iPads® in the Library: Using Tablet Technology to Enhance Programs for All Ages
136 pages • 7 x 10
Tablet computers are fast becoming a ubiquitous technology. These devices also represent a unique opportunity for librarians and teachers because they are relatively affordable, easy to configure and maintain, and highly adaptable. Written by a practicing digital literacy instruction librarian who is also a trained children's librarian, this book offers 50 practical programming scenarios that librarians can use to integrate iPads or other tablet devices into their programming, offering different plans for toddlers and pre-K child, school-aged patrons, teenagers, adults, and even seniors.
The plans provide easy-to-follow, step-by-step instructions and are designed to be easily adaptable to serve specific audiences. The book serves as a unique resource that helps librarians address digital literacy and bridge the digital divide by focusing on—and catering to—the needs of many age groups. Author Joel A. Nichols also provides annotated lists of apps that present librarians new to tablet computing simple and effective ways of integrating an iPad into their programs.
Reviewed by Pam Harris, Mississippi Mills PL
This is a user-friendly treasure trove of ideas for all-ages iPad based programming. These ideas do not have to be limited to public libraries but would be of interest to anyone wanting to really use their iPad to its best advantage and is of particular interest to educators and programmers in a variety of settings.
The introduction includes a section on "How to use this book" which provides the instructional map for the programmes: the goal(s)—the why of the programme (always good for funding and support); what apps are used; planning notes (the how-to's of set-up, introductions and what in-app work you need to do in advance), books and related materials/resources; step by step instructions, and finally, other sources of help (trouble-shooting). Not every programme had each section. The chapters are laid out by age, but the author, Joel A. Nichols, does suggest how they can be reworked according to theme so that a programme series can be developed or adapted to different audiences.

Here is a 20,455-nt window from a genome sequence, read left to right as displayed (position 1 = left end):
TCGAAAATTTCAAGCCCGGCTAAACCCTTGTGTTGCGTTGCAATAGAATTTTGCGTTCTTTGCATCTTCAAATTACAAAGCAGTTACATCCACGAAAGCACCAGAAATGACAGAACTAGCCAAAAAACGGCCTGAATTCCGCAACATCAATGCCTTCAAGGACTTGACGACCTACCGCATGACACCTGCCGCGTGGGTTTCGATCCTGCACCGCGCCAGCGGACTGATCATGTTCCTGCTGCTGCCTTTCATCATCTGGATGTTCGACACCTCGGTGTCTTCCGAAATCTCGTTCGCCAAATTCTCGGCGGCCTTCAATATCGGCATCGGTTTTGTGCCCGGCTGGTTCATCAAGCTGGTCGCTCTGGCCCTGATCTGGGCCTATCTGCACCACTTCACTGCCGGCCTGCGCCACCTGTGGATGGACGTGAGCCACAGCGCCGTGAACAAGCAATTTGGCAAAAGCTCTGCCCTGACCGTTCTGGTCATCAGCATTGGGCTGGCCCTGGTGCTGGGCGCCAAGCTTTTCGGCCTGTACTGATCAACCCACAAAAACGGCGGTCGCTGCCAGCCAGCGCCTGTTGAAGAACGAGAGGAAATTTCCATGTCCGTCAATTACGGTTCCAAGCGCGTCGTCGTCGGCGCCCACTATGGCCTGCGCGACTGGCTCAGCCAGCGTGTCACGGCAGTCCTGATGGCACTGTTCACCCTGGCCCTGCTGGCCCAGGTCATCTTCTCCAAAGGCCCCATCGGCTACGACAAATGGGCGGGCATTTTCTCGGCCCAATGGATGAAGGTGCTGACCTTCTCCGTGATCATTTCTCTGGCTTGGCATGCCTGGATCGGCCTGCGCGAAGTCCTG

Although this book is meant for iPad users Nichols gives some suggestions for how to adapt to different tablets. One caveat is that apps come and go and as such this book captures what was available app wise at the time of publication (2013) meaning that you will have to make sure apps are still available before offering the programme (obviously). Another concern is this book is American and not all apps are available in Canada.
Ideally, you would want one iPad for each student, however, Nichols suggests a minimum of 2 for the participants and one to demonstrate the programme. I suspect that this would result in a fair bit of frustration for people wanting their turn. You will also want dedicated staff time to develop these programmes as the apps need to be downloaded and tested, some require accounts so you will have to set up your iPads with dummy accounts, and some programmes do require quite a bit of work to set up. That said, there are a number of really fun ideas here. It's well worth having a browse through to get inspired, especially if you have just bought some iPads or tablets for your library—either for in house programming or public use, I am sure you will find something here to animate and advance digital literacy in your library for both staff and the public